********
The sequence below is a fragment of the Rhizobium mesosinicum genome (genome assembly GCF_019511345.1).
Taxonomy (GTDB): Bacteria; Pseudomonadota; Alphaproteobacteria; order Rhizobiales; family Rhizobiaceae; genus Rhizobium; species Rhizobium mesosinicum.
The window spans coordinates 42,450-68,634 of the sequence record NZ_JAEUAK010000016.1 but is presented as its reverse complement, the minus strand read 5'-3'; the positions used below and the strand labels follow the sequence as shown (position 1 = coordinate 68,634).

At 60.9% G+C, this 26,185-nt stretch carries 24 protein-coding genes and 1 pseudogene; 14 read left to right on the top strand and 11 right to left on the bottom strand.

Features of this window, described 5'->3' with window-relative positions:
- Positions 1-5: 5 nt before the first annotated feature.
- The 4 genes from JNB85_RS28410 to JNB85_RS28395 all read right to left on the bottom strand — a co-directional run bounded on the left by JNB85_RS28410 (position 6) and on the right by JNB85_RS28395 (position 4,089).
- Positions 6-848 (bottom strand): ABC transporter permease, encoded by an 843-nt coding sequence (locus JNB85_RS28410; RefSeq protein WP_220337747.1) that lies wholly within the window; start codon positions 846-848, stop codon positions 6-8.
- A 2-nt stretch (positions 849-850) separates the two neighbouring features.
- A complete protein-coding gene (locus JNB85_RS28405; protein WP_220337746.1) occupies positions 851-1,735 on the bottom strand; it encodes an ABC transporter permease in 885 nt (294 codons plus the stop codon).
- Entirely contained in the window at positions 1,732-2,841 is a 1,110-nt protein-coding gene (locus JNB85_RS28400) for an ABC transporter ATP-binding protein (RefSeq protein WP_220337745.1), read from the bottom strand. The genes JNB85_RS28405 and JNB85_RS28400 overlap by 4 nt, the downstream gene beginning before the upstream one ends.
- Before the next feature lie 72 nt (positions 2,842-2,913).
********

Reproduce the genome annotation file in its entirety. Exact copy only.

The sequence below is a fragment of the Rhizobium mesosinicum genome (genome assembly GCF_019511345.1).
Taxonomy (GTDB): Bacteria; Pseudomonadota; Alphaproteobacteria; order Rhizobiales; family Rhizobiaceae; genus Rhizobium; species Rhizobium mesosinicum.
The window spans coordinates 42,450-68,634 of the sequence record NZ_JAEUAK010000016.1 but is presented as its reverse complement, the minus strand read 5'-3'; the positions used below and the strand labels follow the sequence as shown (position 1 = coordinate 68,634).

At 60.9% G+C, this 26,185-nt stretch carries 24 protein-coding genes and 1 pseudogene; 14 read left to right on the top strand and 11 right to left on the bottom strand.

Features of this window, described 5'->3' with window-relative positions:
- Positions 1-5: 5 nt before the first annotated feature.
- The 4 genes from JNB85_RS28410 to JNB85_RS28395 all read right to left on the bottom strand — a co-directional run bounded on the left by JNB85_RS28410 (position 6) and on the right by JNB85_RS28395 (position 4,089).
- Positions 6-848 (bottom strand): ABC transporter permease, encoded by an 843-nt coding sequence (locus JNB85_RS28410; RefSeq protein WP_220337747.1) that lies wholly within the window; start codon positions 846-848, stop codon positions 6-8.
- A 2-nt stretch (positions 849-850) separates the two neighbouring features.
- A complete protein-coding gene (locus JNB85_RS28405; protein WP_220337746.1) occupies positions 851-1,735 on the bottom strand; it encodes an ABC transporter permease in 885 nt (294 codons plus the stop codon).
- Entirely contained in the window at positions 1,732-2,841 is a 1,110-nt protein-coding gene (locus JNB85_RS28400) for an ABC transporter ATP-binding protein (RefSeq protein WP_220337745.1), read from the bottom strand. The genes JNB85_RS28405 and JNB85_RS28400 overlap by 4 nt, the downstream gene beginning before the upstream one ends.
- Before the next feature lie 72 nt (positions 2,842-2,913).